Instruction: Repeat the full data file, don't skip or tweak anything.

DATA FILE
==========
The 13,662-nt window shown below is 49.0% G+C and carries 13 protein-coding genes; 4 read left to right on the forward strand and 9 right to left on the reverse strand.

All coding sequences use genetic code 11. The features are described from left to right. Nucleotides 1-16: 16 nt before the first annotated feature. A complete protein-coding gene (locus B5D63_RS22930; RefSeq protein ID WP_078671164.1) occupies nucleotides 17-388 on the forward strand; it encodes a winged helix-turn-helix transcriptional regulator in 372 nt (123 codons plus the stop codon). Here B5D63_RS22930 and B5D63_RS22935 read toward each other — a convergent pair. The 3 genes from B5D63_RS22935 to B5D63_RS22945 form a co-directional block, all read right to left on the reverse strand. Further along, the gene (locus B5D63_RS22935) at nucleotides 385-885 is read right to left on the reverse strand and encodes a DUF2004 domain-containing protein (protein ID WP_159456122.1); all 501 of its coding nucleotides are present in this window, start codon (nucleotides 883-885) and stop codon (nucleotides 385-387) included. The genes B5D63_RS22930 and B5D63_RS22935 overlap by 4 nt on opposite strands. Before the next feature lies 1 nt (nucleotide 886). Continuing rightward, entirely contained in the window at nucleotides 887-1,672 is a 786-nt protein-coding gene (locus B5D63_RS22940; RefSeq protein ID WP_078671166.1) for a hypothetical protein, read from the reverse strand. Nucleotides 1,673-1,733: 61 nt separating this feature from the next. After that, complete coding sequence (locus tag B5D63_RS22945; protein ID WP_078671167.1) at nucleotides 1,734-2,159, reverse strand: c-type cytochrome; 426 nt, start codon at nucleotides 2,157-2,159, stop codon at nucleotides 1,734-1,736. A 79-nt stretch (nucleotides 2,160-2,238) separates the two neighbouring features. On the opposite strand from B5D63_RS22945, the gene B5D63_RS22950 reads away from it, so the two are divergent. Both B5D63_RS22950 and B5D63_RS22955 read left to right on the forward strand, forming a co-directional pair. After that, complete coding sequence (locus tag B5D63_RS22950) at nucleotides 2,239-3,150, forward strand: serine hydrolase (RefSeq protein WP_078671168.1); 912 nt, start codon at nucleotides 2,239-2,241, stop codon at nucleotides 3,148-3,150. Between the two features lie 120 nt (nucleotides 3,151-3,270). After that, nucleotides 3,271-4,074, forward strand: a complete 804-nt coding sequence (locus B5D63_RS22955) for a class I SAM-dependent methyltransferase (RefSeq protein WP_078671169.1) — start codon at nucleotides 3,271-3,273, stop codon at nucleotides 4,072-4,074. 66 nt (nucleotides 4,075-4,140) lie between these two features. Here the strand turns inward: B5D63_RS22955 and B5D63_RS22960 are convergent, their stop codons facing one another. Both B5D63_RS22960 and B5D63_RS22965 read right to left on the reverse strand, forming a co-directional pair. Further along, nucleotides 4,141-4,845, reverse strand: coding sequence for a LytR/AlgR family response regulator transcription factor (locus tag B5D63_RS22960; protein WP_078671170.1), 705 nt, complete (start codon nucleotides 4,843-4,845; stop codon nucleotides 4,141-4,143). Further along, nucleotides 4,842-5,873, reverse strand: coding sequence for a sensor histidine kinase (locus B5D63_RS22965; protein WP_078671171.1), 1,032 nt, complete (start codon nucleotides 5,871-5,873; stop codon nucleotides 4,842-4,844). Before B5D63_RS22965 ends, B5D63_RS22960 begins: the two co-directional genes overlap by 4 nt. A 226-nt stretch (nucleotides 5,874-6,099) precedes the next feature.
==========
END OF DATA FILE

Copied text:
The 13,662-nt window shown below is 49.0% G+C and carries 13 protein-coding genes; 4 read left to right on the forward strand and 9 right to left on the reverse strand.

All coding sequences use genetic code 11. The features are described from left to right. Nucleotides 1-16: 16 nt before the first annotated feature. A complete protein-coding gene (locus B5D63_RS22930; RefSeq protein ID WP_078671164.1) occupies nucleotides 17-388 on the forward strand; it encodes a winged helix-turn-helix transcriptional regulator in 372 nt (123 codons plus the stop codon). Here B5D63_RS22930 and B5D63_RS22935 read toward each other — a convergent pair. The 3 genes from B5D63_RS22935 to B5D63_RS22945 form a co-directional block, all read right to left on the reverse strand. Further along, the gene (locus B5D63_RS22935) at nucleotides 385-885 is read right to left on the reverse strand and encodes a DUF2004 domain-containing protein (protein ID WP_159456122.1); all 501 of its coding nucleotides are present in this window, start codon (nucleotides 883-885) and stop codon (nucleotides 385-387) included. The genes B5D63_RS22930 and B5D63_RS22935 overlap by 4 nt on opposite strands. Before the next feature lies 1 nt (nucleotide 886). Continuing rightward, entirely contained in the window at nucleotides 887-1,672 is a 786-nt protein-coding gene (locus B5D63_RS22940; RefSeq protein ID WP_078671166.1) for a hypothetical protein, read from the reverse strand. Nucleotides 1,673-1,733: 61 nt separating this feature from the next. After that, complete coding sequence (locus tag B5D63_RS22945; protein ID WP_078671167.1) at nucleotides 1,734-2,159, reverse strand: c-type cytochrome; 426 nt, start codon at nucleotides 2,157-2,159, stop codon at nucleotides 1,734-1,736. A 79-nt stretch (nucleotides 2,160-2,238) separates the two neighbouring features. On the opposite strand from B5D63_RS22945, the gene B5D63_RS22950 reads away from it, so the two are divergent. Both B5D63_RS22950 and B5D63_RS22955 read left to right on the forward strand, forming a co-directional pair. After that, complete coding sequence (locus tag B5D63_RS22950) at nucleotides 2,239-3,150, forward strand: serine hydrolase (RefSeq protein WP_078671168.1); 912 nt, start codon at nucleotides 2,239-2,241, stop codon at nucleotides 3,148-3,150. Between the two features lie 120 nt (nucleotides 3,151-3,270). After that, nucleotides 3,271-4,074, forward strand: a complete 804-nt coding sequence (locus B5D63_RS22955) for a class I SAM-dependent methyltransferase (RefSeq protein WP_078671169.1) — start codon at nucleotides 3,271-3,273, stop codon at nucleotides 4,072-4,074. 66 nt (nucleotides 4,075-4,140) lie between these two features. Here the strand turns inward: B5D63_RS22955 and B5D63_RS22960 are convergent, their stop codons facing one another. Both B5D63_RS22960 and B5D63_RS22965 read right to left on the reverse strand, forming a co-directional pair. Further along, nucleotides 4,141-4,845, reverse strand: coding sequence for a LytR/AlgR family response regulator transcription factor (locus tag B5D63_RS22960; protein WP_078671170.1), 705 nt, complete (start codon nucleotides 4,843-4,845; stop codon nucleotides 4,141-4,143). Further along, nucleotides 4,842-5,873, reverse strand: coding sequence for a sensor histidine kinase (locus B5D63_RS22965; protein WP_078671171.1), 1,032 nt, complete (start codon nucleotides 5,871-5,873; stop codon nucleotides 4,842-4,844). Before B5D63_RS22965 ends, B5D63_RS22960 begins: the two co-directional genes overlap by 4 nt. A 226-nt stretch (nucleotides 5,874-6,099) precedes the next feature.